Is there any equipment routinely left on that could be shut off? Any motors operating unnecessarily (such as a ceiling fan in an unoccupied space)?
What about computers and office equipment? Any that don’t go into “sleep” mode after a period of inactivity? This could be a real power drain.
With regard to lighting, occupancy sensors and timers can capture significant energy savings. But they need to be combined with lighting systems that can be effectively controlled. Is your staff trained to turn off all lights when closing?
Space heaters are huge energy hogs. If they’re being used in your facility, that usually indicates poor HVAC system control. You’ll want to investigate.
Is your rooftop ventilation unit equipped with exhaust fans? You can set them to run only when spaces are occupied.
Did you know that heating and cooling your facility can account for up to 50% of your energy use?
One of the most cost-effective means of reducing energy consumption is by setting the temperature back during weeknight off-periods. (Typical thermostats are set between 65°F to 70°F for heating and 72°F to 78°F for cooling.)
The Department of Energy projects that you can reduce your energy cost by 5% – 12% with a 3°F to 10°F setback. A 10°F to 20°F setback can result in a 9% – 18% energy cost reduction!
Programmable thermostats are typically classified as three types:
Electromechanical thermostats use an electrical clock and a series of pins and levers to control temperature. These are the least expensive programmable thermostats. They’re also easy to control, but offer limited flexibility.
Digital thermostats allow you to tailor settings to varying schedules for different days of the week, or up to four different “setpoints” per day.
Occupancy sensorthermostats maintain the setback temperature until triggered by a person entering the controlled space. The trigger mechanism can be a switch, button, light, or motion sensor.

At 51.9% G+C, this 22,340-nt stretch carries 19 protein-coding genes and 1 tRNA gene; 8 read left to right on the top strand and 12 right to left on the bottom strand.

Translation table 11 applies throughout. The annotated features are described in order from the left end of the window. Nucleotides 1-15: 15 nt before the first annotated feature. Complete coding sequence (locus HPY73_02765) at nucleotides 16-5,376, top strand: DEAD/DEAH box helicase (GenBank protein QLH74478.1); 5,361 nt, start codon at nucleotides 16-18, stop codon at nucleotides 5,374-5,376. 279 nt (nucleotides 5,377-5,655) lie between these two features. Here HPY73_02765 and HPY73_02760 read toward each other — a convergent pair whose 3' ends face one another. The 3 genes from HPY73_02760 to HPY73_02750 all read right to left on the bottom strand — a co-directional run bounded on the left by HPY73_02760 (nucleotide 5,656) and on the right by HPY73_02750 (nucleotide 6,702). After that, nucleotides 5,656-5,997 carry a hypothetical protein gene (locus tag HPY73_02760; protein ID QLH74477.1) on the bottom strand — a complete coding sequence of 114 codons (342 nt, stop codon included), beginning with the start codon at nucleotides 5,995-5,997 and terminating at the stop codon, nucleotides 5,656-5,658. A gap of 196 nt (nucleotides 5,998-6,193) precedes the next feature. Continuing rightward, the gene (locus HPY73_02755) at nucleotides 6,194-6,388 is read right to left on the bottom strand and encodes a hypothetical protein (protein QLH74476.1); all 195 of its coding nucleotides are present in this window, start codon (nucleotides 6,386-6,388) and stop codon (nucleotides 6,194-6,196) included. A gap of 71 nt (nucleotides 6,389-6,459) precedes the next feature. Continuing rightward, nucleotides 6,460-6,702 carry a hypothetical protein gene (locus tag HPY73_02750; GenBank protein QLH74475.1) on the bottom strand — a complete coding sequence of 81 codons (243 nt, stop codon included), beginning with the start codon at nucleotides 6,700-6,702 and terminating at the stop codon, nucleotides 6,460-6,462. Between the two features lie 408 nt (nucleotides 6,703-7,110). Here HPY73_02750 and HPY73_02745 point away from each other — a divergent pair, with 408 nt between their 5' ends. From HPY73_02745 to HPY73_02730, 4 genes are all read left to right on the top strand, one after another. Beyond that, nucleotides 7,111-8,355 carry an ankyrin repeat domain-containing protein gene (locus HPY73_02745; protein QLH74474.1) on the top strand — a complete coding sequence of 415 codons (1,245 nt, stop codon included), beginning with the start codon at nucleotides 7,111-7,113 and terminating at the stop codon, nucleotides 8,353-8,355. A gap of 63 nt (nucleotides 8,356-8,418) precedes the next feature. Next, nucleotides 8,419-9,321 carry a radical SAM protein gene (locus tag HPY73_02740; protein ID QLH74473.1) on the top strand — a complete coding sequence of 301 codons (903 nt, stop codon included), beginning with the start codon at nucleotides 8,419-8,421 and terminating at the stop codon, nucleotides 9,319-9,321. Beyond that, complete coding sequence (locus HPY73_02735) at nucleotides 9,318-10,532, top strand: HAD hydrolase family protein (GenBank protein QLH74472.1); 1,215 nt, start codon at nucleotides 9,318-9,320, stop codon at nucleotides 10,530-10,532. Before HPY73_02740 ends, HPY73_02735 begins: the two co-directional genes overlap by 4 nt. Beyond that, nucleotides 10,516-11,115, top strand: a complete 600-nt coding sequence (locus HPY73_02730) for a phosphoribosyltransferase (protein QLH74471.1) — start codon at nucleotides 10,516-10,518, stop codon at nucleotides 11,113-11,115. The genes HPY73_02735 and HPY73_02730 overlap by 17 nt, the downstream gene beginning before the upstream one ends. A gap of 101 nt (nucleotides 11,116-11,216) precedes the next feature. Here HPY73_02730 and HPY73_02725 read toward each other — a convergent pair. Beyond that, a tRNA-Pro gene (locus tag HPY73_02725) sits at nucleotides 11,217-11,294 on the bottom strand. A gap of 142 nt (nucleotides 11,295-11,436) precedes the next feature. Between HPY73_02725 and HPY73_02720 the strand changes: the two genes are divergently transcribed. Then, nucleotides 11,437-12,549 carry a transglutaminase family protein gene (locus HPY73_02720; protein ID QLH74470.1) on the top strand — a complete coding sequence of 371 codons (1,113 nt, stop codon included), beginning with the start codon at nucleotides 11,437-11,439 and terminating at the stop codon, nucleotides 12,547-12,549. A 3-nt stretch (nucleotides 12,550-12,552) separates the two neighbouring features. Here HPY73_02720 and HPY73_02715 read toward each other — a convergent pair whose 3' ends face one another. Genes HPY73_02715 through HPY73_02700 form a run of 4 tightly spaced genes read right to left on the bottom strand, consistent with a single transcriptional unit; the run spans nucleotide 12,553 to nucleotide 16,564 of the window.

Is It Worth It?
Once you’ve implemented a weeknight setback program, you need to determine if it’s paying off.
Fortunately, new technologies now allow industrial businesses to compare energy use over time to see how setback sequences change. Having access to historical demand data to create a relative performance benchmark is a key consideration when contemplating an energy efficiency strategy.
According to the Department of Mechanical and Aerospace Engineering at the University of Dayton, the easiest way to track your progress is by using data analysis software that compiles available temperature, production and utility billing data. Anything more complicated may be too complex for widespread use.
The EPA’s Energy Star Portfolio Manager is a reasonable choice. Not only does this online tool measure energy and water consumption, but it tracks greenhouse gas emissions as well. And it can be used to benchmark the performance of a single building or multiple buildings.
Hard starts are rough on equipment, causing premature wear and tear. And they can lead to unintended peak- demand charges. Our next article, “Start-Up Spikes,” will look at how to avoid them.
Remarkably, plastic can be made by simply polymerizing air pollution.
Introducing Newlight Technologies
Newlight Technologies, founded in 2003, is a company that began by posing the simple question: “Why not use greenhouse gas emissions as a resource to make materials?”
Per Mark Herrema, company co-counder and CEO, “After a decade of research, Newlight discovered how to combine greenhouse gas with air to produce a high-strength material called AirCarbon, at nine times higher yield than previous—a material that is strong enough to replace oil-based plastics, and made with carbon that would have otherwise become a part of the air.”
Carbon Pollution: A Real Problem
This disparity leads to great costs not only for the environment, but also for our health and the economy. According to a CBS report, failure to cut carbon pollution could cost the U.S. economy $150 billion per year. But what Newlight proposes is a game changer–utilizing AirCarbon as a plastic alternative will reduce fossil fuel use, reduce the carbon footprint, and reduce costs.